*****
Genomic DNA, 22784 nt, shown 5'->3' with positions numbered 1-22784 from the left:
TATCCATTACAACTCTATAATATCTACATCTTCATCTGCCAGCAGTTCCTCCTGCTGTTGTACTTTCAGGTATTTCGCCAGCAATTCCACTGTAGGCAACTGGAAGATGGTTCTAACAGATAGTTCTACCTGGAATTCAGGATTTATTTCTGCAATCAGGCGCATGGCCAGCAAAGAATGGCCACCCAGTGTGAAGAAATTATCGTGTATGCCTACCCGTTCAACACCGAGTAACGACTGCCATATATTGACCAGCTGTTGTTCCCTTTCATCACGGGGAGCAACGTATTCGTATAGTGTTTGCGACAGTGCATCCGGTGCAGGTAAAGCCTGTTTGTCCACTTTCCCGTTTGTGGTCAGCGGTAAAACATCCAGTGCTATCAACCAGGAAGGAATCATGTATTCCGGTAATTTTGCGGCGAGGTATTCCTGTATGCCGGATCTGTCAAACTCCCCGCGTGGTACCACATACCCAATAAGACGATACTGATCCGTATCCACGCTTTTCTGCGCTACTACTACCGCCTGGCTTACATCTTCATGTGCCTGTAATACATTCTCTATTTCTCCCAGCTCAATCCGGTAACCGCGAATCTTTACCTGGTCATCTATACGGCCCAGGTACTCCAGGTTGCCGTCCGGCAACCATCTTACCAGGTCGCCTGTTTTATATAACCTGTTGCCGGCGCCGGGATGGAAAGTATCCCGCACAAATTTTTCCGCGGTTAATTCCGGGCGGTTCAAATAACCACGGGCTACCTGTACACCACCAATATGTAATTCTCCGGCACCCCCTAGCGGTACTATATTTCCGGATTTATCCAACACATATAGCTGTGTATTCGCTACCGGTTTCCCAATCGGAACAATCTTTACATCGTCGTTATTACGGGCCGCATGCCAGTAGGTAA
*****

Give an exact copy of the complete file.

Genomic DNA, 22784 nt, shown 5'->3' with positions numbered 1-22784 from the left:
TATCCATTACAACTCTATAATATCTACATCTTCATCTGCCAGCAGTTCCTCCTGCTGTTGTACTTTCAGGTATTTCGCCAGCAATTCCACTGTAGGCAACTGGAAGATGGTTCTAACAGATAGTTCTACCTGGAATTCAGGATTTATTTCTGCAATCAGGCGCATGGCCAGCAAAGAATGGCCACCCAGTGTGAAGAAATTATCGTGTATGCCTACCCGTTCAACACCGAGTAACGACTGCCATATATTGACCAGCTGTTGTTCCCTTTCATCACGGGGAGCAACGTATTCGTATAGTGTTTGCGACAGTGCATCCGGTGCAGGTAAAGCCTGTTTGTCCACTTTCCCGTTTGTGGTCAGCGGTAAAACATCCAGTGCTATCAACCAGGAAGGAATCATGTATTCCGGTAATTTTGCGGCGAGGTATTCCTGTATGCCGGATCTGTCAAACTCCCCGCGTGGTACCACATACCCAATAAGACGATACTGATCCGTATCCACGCTTTTCTGCGCTACTACTACCGCCTGGCTTACATCTTCATGTGCCTGTAATACATTCTCTATTTCTCCCAGCTCAATCCGGTAACCGCGAATCTTTACCTGGTCATCTATACGGCCCAGGTACTCCAGGTTGCCGTCCGGCAACCATCTTACCAGGTCGCCTGTTTTATATAACCTGTTGCCGGCGCCGGGATGGAAAGTATCCCGCACAAATTTTTCCGCGGTTAATTCCGGGCGGTTCAAATAACCACGGGCTACCTGTACACCACCAATATGTAATTCTCCGGCACCCCCTAGCGGTACTATATTTCCGGATTTATCCAACACATATAGCTGTGTATTCGCTACCGGTTTCCCAATCGGAACAATCTTTACATCGTCGTTATTACGGGCCGCATGCCAGTAGGTAA